MIAMI (AP) - Hurricane Rick quickly strengthened into an "extremely dangerous" Category 4 storm early Saturday off Mexico's Pacific coast with winds near 135 mph (185 kph), the U.S. National Hurricane Center said.
Rick was centered at 6:15 a.m. EDT (1015 GMT) Saturday about 255
miles (410 kilometers) southwest of Acapulco, Mexico, and was moving west-northwest near 12 mph (19 kph) as of 6:15 a.m. EDT(1015 GMT) Saturday, the Miami-based center said.
"It's a bad storm. It's a strong Category 4 hurricane at this time," meteorologist Jessica Schauer told The Associated Press, adding it could become a Category 5 hurricane later in the day.
She said the storm was now "extremely dangerous" after warm waters fueled its rapid jump from a Category 1 hurricane to a strong Category 4 hurricane in only about 36 hours.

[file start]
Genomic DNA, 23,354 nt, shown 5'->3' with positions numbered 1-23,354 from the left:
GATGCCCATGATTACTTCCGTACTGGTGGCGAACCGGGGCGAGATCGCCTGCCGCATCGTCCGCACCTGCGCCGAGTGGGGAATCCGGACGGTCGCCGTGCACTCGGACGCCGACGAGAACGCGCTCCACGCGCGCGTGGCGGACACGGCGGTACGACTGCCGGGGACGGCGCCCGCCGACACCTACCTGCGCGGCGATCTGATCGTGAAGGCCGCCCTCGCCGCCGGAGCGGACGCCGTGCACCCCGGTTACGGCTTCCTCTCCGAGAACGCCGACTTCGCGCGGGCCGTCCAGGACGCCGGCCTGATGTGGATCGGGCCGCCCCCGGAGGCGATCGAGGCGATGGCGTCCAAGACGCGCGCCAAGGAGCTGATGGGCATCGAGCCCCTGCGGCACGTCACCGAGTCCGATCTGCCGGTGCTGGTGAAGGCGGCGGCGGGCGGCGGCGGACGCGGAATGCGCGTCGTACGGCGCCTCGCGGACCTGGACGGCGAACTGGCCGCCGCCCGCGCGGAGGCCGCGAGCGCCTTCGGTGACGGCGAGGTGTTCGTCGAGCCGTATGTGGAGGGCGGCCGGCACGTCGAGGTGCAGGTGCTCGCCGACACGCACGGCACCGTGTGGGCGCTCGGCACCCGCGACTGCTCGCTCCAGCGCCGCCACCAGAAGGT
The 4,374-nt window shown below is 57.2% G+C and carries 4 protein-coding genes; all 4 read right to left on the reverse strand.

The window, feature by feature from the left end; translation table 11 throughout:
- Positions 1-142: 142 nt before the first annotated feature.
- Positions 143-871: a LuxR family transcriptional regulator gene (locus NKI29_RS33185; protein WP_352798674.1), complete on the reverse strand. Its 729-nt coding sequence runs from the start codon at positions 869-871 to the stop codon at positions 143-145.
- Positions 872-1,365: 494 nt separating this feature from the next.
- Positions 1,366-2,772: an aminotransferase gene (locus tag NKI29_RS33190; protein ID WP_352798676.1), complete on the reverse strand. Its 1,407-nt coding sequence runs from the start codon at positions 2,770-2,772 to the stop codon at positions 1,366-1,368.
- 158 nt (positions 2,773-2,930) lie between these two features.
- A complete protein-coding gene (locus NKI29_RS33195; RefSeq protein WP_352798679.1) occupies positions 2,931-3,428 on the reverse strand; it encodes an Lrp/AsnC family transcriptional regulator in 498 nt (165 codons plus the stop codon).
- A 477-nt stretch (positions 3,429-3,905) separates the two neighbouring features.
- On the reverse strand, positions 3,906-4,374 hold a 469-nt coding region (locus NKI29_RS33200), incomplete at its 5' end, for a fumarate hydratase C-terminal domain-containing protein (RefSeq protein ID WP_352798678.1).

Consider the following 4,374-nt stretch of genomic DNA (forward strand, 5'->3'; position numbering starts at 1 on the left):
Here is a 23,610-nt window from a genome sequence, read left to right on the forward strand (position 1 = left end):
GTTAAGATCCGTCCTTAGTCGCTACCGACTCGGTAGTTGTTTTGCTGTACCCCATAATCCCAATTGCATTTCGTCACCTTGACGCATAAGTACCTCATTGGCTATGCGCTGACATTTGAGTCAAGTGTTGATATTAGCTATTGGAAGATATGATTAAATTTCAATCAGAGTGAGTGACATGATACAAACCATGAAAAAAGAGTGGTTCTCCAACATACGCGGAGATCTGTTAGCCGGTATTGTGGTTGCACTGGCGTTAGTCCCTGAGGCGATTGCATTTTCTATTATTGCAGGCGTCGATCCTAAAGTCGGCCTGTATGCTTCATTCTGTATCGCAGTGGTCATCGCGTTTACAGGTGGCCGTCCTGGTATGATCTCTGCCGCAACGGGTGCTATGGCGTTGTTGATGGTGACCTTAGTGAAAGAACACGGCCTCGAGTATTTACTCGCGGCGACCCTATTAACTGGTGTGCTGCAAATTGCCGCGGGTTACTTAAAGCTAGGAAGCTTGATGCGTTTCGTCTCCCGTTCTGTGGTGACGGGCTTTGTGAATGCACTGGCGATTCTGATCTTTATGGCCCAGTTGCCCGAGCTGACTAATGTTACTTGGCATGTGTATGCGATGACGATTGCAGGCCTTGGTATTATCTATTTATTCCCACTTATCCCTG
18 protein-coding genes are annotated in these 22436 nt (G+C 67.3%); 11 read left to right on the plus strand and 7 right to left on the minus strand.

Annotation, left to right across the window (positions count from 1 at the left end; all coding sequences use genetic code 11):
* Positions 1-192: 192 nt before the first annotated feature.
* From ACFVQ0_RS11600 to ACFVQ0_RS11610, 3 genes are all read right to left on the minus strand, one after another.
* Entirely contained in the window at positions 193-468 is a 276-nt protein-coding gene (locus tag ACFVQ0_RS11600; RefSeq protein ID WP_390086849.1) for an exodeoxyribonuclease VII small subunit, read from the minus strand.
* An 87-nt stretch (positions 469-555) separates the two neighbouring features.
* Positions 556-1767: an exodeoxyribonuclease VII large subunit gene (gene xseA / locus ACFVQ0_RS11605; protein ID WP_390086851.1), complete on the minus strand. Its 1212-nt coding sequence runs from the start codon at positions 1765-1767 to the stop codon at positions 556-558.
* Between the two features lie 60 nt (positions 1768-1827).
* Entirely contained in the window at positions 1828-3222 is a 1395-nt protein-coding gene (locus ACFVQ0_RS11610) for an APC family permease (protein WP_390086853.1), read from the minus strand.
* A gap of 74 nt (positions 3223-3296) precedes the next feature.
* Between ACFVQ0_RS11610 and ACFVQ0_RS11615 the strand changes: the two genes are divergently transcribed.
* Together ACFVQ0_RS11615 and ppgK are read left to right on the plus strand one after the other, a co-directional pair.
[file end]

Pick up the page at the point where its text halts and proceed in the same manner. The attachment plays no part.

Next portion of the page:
Schauer said Rick was moving parallel to southwestern Mexico's coast and more strengthening was expected in the next 36 hours. "Right now it's over very warm water and the current forecast track keeps it over warm water for quite a while," she said.
Acapulco's Civil Protection Department had earlier issued a warning that expected rains from outer bands of the storm could trigger landslides and flooding in the resort city.
Schauer said residents of Mexico's Baja California peninsula should be closely monitoring the storm because it could make its way to the region as early as Thursday. She added that forecast models show the storm will likely lose strength later in the week as it reached cooler waters.
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